I haven't done a post for quite a while, and I'm not adding my two cents worth much on other blogs and sites for a number of reasons. I'm disengaging more and more from the intense and too often ugly online debates surrounding mental health issues. I feel that after ten years of searching and questioning, I know what I know about about how to help my son work through "schizophrenia," and I no longer have the mental energy or the patience to convert others to my way of thinking. All I can offer are my own opinions based on my experience with Chris, and if I don't put quotation marks around the word schizophrenia, is the world going to end? Apparently for some people it will. I think an intense debate about the validity of schizophrenia and the drugs given to treat it is a welcome change from the past and is forcing needed change. I applaud the many good people willing to go to bat for those changes, but now I think it's time to stop focusing on the often minute differences of opinion between people we perceive as our enemies; there is a huge risk of marginalizing our growing base of support if we don't reign in the rhetoric. We are attacking people over words and I'm looking for more useful ways for me to contribute. Even though I feel I have a message of hope about recovery that can be practiced to some degree of success by others, at the same time I feel that I'm not adding anything terribly new to the schizophrenia knowledge bank that I haven't said many times before.
Another reason I haven't posted much is that Chris is almost thirty, and really, it's time I bowed out of publicly recording the latest events as if I were the proud mother of a toddler or grade school student. Why I'll most likely continue blogging is because I like writing personal stories and I like reading personal stories because I think that they have the greatest reader interest and impact. But, by the time my" baby" reaches 30 next month, maybe it's time to NOT to document his every achievement and struggle.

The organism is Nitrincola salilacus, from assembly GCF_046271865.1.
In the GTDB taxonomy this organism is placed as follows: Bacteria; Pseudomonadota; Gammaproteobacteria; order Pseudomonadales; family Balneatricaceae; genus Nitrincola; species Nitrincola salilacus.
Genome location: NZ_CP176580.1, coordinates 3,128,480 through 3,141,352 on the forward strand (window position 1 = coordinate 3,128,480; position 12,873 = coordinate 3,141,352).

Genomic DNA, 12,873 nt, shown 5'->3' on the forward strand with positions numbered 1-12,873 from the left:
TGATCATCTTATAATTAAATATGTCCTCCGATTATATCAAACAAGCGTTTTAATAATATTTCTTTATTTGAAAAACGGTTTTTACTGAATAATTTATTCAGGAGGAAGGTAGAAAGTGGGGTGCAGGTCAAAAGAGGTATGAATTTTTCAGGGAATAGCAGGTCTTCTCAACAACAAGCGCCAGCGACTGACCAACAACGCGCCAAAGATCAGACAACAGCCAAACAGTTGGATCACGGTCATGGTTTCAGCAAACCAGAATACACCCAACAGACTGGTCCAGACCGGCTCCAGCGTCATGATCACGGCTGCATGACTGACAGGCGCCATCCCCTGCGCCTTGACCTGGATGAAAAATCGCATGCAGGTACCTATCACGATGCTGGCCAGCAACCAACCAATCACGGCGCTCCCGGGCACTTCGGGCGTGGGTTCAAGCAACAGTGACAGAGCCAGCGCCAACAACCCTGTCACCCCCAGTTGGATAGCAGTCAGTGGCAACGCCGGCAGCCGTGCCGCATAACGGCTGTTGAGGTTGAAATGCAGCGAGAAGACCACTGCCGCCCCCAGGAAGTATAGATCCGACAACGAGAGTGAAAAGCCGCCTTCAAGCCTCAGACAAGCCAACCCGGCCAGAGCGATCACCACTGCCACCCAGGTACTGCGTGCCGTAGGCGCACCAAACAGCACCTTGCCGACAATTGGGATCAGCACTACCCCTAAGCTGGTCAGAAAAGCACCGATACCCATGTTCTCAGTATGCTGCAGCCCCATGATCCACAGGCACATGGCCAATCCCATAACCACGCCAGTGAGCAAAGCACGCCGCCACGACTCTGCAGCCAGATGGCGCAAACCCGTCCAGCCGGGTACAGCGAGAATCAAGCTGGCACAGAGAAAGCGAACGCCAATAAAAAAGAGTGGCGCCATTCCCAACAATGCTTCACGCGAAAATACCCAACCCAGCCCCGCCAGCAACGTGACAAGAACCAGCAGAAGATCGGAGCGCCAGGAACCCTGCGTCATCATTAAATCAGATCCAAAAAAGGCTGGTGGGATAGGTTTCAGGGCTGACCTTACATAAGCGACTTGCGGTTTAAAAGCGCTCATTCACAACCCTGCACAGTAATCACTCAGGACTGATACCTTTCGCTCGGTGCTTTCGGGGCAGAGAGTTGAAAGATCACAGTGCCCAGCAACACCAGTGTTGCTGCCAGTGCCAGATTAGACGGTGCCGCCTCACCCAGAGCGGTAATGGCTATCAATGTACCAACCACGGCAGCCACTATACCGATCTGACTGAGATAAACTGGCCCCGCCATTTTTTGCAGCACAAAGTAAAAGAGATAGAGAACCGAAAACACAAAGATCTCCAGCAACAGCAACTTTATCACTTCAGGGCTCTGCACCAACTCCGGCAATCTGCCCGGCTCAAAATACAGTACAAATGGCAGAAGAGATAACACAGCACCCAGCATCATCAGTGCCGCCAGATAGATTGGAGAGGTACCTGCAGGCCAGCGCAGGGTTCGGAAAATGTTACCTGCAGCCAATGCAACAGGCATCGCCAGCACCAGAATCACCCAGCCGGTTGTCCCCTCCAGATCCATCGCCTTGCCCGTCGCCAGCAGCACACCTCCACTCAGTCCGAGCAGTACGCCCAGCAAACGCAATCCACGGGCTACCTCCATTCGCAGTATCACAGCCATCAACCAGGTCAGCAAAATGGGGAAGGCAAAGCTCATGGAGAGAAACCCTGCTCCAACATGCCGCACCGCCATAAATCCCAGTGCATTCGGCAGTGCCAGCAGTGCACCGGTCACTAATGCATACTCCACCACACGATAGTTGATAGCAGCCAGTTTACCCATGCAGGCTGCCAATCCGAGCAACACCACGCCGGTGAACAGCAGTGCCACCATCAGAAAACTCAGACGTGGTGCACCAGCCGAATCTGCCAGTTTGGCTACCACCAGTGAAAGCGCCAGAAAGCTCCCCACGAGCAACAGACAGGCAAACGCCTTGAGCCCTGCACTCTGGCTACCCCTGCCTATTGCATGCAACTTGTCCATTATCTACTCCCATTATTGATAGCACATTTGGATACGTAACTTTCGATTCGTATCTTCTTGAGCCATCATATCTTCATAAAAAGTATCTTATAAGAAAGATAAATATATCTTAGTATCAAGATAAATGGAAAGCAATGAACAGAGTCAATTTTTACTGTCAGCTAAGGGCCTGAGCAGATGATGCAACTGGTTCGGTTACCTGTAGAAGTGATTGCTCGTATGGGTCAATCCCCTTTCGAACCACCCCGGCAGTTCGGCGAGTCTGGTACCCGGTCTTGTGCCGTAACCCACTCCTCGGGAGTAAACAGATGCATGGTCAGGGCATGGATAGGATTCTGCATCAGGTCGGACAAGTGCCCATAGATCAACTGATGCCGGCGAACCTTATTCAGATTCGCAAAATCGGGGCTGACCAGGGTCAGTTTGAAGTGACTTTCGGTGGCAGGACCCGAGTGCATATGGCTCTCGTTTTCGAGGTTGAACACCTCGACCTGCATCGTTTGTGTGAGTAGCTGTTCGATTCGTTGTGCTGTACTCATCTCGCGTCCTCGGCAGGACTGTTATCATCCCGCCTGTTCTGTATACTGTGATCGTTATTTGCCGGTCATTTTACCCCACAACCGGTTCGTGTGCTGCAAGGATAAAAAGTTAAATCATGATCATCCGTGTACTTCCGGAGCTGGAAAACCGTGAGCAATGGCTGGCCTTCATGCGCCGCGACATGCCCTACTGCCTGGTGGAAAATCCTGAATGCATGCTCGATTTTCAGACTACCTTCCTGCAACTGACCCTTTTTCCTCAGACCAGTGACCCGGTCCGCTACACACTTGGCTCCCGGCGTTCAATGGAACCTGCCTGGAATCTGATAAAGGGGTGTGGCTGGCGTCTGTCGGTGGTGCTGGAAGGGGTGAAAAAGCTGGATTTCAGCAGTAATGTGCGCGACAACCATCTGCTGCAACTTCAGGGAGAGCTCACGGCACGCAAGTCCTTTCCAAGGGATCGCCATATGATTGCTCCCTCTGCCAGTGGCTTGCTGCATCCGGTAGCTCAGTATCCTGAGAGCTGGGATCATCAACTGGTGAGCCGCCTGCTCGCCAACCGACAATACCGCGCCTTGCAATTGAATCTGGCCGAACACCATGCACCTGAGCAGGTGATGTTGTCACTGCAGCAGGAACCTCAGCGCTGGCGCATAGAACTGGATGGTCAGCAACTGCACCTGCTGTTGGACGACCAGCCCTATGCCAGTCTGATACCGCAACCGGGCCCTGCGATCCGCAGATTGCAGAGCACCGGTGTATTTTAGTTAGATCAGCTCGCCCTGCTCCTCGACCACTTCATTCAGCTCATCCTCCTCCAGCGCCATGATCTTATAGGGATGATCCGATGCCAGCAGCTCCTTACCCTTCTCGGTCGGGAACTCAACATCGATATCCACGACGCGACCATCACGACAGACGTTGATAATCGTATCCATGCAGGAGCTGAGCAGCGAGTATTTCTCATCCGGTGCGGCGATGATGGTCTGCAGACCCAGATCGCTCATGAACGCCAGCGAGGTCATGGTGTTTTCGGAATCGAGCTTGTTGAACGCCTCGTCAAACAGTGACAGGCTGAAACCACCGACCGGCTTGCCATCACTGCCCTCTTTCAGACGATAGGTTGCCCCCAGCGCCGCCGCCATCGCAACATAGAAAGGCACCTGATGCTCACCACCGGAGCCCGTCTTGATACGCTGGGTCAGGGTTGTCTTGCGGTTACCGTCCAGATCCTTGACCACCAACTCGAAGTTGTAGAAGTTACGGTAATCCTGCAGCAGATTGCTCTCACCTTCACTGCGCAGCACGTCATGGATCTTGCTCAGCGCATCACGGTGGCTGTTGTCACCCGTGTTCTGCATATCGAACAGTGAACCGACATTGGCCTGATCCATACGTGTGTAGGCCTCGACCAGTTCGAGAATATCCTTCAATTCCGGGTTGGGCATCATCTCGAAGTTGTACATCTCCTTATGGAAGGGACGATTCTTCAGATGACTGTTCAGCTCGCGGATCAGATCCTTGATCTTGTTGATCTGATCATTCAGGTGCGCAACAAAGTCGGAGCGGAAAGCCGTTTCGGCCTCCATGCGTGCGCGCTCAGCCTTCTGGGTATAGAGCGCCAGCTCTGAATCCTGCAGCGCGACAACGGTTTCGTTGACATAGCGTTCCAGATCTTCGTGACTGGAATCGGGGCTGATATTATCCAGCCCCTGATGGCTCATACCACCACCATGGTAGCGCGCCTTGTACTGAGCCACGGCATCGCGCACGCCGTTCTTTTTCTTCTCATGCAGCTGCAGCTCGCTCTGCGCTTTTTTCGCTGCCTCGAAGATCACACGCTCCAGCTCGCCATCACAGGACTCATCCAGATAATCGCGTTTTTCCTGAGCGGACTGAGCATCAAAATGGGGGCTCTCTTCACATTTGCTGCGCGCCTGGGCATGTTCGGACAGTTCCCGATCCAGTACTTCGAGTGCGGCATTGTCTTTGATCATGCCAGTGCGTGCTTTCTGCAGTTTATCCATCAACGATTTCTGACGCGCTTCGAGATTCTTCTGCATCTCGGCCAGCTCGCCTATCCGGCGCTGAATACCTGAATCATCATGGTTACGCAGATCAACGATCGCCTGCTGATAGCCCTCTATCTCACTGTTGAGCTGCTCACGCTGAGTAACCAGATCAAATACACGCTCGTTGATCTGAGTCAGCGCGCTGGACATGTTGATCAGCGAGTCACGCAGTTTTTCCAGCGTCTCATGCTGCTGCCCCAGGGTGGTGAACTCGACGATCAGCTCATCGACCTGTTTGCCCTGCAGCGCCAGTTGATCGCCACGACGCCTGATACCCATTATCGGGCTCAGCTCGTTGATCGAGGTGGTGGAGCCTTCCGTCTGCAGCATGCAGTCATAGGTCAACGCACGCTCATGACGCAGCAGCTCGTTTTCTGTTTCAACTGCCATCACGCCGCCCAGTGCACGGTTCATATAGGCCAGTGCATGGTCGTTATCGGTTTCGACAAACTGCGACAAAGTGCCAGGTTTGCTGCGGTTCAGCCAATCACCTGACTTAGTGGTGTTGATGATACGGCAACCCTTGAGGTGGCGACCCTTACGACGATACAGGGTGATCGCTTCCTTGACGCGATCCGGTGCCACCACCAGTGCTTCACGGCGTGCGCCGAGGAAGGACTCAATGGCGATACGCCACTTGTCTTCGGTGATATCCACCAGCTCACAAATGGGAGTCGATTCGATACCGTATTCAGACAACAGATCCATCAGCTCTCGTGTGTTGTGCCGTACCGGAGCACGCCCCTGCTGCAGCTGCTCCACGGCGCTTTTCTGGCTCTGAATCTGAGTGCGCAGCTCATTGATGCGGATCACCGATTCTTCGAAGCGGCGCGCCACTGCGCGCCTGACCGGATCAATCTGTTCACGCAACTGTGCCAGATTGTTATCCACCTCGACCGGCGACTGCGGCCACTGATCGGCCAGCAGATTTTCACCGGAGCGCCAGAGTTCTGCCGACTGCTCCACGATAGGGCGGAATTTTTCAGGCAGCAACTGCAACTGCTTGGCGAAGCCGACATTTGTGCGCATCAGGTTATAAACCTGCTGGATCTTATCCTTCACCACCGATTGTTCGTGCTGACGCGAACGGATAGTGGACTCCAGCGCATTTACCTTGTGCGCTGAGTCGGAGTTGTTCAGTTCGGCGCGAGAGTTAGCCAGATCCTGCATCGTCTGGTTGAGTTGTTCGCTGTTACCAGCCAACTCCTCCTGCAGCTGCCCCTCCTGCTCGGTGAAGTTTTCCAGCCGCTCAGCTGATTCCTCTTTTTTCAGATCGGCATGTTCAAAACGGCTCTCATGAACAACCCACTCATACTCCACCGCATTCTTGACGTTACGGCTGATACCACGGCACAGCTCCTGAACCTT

We are living in narcissistic times. Anyone who blogs about or uploads Youtube videos of themselves or their close relatives (check out Holderness family Christmas video) can be accused of being narcissistic, but the trick is to manage to avoid the label by claiming a greater altruism (smiley face goes here). I'm blogging about Chris and me as a public service (and here) of hope to all those families who are struggling to see the light at the end of the tunnel. If it has to be the two of us to bring this message of hope, I'll risk being called a narcissist. There just aren't a lot of blogs right now written by relatives and targeted to families who are uncomfortable with the medical model of the "disease." It is through personal anecdotes from other mothers and fathers where many of us strengthen our hope. I would love to have some competition here in the blogosphere from the hope crowd to counteract all the crowded field of parental scare mongerers.
To end 2013 on an upbeat note, here is a summary of the good things that have happened to Chris and me on our journey this year.
Chris - got girlfriend, broke up with GF, seems to be back with GF, appeared in several theatrical choruses, attended an out of country course in musical theatre production, enrolled in a Monday night acting course, continues to be a member of several choirs, has gained greater ability to stand up for himself and voice his opinions (Note: All of this did not happen overnight. It has taken several years for him to get to this level of confidence, and he and I both know that there is still work to be done.)
Me - learning that it is never to late to learn something new, enrolled in two online courses about how to practice recovery and sustain hope.
Happy New Year everyone. May 2014 bring you peace, good health, and hope.